Comox council issues reprieve for Mack Laing’s historic house

A historic home in Comox has been given a reprieve by comox council from demolition.

Naturalist Mack Laing's Baybrook House has been given a reprieve by Comox council.

Naturalist Mack Laing's Baybrook House has been given a reprieve by Comox council.

A historic home in Comox has been given a slight reprieve from demolition as council approved a recommendation for additional time for a full market analysis for tourism potential and funding.

Mack Laing’s ‘Baybrook’ house at 70 Orchard Park Dr. has been at the centre of discussion since June, as the Comox Valley Naturalists Society and Project Watershed asked council for a delay on demolition.

Built in 1922, Mack Laing resided in his first Comox house until 1949. It was there where he wrote scientific articles, more than 1,000 journal articles and 14 books.

Council asked for an assessment to determine if the structures (including the main house) which, were in sufficiently poor condition, were worth saving.

The report determined the cost of renovating and saving the building would exceed the cost of reconstruction, and the plan was to remove the structure and return the property to a natural, park-like state.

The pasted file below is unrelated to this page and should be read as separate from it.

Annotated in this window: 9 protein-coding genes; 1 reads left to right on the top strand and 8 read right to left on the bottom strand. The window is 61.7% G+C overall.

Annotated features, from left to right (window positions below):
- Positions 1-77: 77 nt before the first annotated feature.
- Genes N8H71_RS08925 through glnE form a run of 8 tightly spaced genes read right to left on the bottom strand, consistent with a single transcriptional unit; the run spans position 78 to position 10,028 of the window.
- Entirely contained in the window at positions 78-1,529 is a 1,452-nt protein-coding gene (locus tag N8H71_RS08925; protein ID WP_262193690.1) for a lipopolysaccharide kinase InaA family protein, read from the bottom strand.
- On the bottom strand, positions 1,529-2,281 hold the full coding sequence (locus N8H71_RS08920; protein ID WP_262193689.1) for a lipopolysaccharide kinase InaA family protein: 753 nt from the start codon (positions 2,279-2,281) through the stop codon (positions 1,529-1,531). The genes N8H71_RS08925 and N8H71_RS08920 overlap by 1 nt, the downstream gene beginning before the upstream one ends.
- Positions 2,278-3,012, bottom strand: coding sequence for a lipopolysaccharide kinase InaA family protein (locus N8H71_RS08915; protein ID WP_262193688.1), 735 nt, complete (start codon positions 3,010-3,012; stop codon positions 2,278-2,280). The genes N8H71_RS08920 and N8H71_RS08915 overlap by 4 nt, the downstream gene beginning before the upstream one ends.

The groups — known as the Mack Laing House Conservation Committee — enlisted a team of biologists, planners, engineers and historians to examine two homes: ‘Baybrook’ and ‘Shakesides.’

In their report, the committee determined due to flooding, ‘Shakesides’ is structurally unsound and cannot be salvaged in the long-term.

‘Baybrook’ meanwhile, was found to be structurally sound by a professional engineer and salvageable by a professional architect, the report states.

On Wednesday’s committee of the whole, council granted additional time through 2014 to conduct a full market analysis of conservation tourism in the Comox Valley, constitute the Mack Laing Society and pursue alternate sources of funding through BC Heritage.

The groups — known as the Mack Laing House Conservation Committee — describes two options and their socio-economic limitations: a national parks-style post-and-beam viewing cover with signage with an infilled basement (cost estimated between $75,000 to $100,000) or a full restoration developing conservation tourism and education (cost estimated between $150,000 to $200,000).

In his report to council, Richard Kanigan, the Town’s chief administrative officer, said the option that council chose would require the better part of 2014, and a final decision by council could be deferred until 2015.

photos@comoxvalleyrecord.com

 

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